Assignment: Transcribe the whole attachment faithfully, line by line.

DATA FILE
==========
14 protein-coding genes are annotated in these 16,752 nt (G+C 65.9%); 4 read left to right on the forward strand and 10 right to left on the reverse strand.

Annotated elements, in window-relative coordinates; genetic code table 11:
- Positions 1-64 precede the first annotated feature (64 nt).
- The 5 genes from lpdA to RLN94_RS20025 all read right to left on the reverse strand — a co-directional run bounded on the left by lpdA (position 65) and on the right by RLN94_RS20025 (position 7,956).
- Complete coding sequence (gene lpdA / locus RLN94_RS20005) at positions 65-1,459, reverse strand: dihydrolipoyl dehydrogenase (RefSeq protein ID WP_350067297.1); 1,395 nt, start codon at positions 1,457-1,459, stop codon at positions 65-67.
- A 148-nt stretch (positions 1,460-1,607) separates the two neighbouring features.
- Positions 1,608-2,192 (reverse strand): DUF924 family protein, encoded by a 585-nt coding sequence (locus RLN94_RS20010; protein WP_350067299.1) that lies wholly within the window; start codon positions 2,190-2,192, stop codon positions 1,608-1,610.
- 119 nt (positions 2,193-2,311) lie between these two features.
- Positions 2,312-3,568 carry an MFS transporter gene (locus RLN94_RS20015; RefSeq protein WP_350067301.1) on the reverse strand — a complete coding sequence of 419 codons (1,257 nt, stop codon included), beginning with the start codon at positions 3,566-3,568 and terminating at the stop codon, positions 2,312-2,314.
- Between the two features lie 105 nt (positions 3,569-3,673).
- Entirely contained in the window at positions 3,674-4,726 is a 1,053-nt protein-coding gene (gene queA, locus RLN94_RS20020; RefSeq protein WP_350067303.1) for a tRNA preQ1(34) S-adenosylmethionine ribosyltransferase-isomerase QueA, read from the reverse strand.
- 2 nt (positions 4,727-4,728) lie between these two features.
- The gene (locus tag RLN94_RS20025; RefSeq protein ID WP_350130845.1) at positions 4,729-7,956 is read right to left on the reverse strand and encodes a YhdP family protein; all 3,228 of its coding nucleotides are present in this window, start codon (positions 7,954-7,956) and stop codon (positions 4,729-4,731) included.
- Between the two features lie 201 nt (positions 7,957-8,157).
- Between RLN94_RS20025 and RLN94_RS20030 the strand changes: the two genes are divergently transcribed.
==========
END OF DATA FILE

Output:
14 protein-coding genes are annotated in these 16,752 nt (G+C 65.9%); 4 read left to right on the forward strand and 10 right to left on the reverse strand.

Annotated elements, in window-relative coordinates; genetic code table 11:
- Positions 1-64 precede the first annotated feature (64 nt).
- The 5 genes from lpdA to RLN94_RS20025 all read right to left on the reverse strand — a co-directional run bounded on the left by lpdA (position 65) and on the right by RLN94_RS20025 (position 7,956).
- Complete coding sequence (gene lpdA / locus RLN94_RS20005) at positions 65-1,459, reverse strand: dihydrolipoyl dehydrogenase (RefSeq protein ID WP_350067297.1); 1,395 nt, start codon at positions 1,457-1,459, stop codon at positions 65-67.
- A 148-nt stretch (positions 1,460-1,607) separates the two neighbouring features.
- Positions 1,608-2,192 (reverse strand): DUF924 family protein, encoded by a 585-nt coding sequence (locus RLN94_RS20010; protein WP_350067299.1) that lies wholly within the window; start codon positions 2,190-2,192, stop codon positions 1,608-1,610.
- 119 nt (positions 2,193-2,311) lie between these two features.
- Positions 2,312-3,568 carry an MFS transporter gene (locus RLN94_RS20015; RefSeq protein WP_350067301.1) on the reverse strand — a complete coding sequence of 419 codons (1,257 nt, stop codon included), beginning with the start codon at positions 3,566-3,568 and terminating at the stop codon, positions 2,312-2,314.
- Between the two features lie 105 nt (positions 3,569-3,673).
- Entirely contained in the window at positions 3,674-4,726 is a 1,053-nt protein-coding gene (gene queA, locus RLN94_RS20020; RefSeq protein WP_350067303.1) for a tRNA preQ1(34) S-adenosylmethionine ribosyltransferase-isomerase QueA, read from the reverse strand.
- 2 nt (positions 4,727-4,728) lie between these two features.
- The gene (locus tag RLN94_RS20025; RefSeq protein ID WP_350130845.1) at positions 4,729-7,956 is read right to left on the reverse strand and encodes a YhdP family protein; all 3,228 of its coding nucleotides are present in this window, start codon (positions 7,954-7,956) and stop codon (positions 4,729-4,731) included.
- Between the two features lie 201 nt (positions 7,957-8,157).
- Between RLN94_RS20025 and RLN94_RS20030 the strand changes: the two genes are divergently transcribed.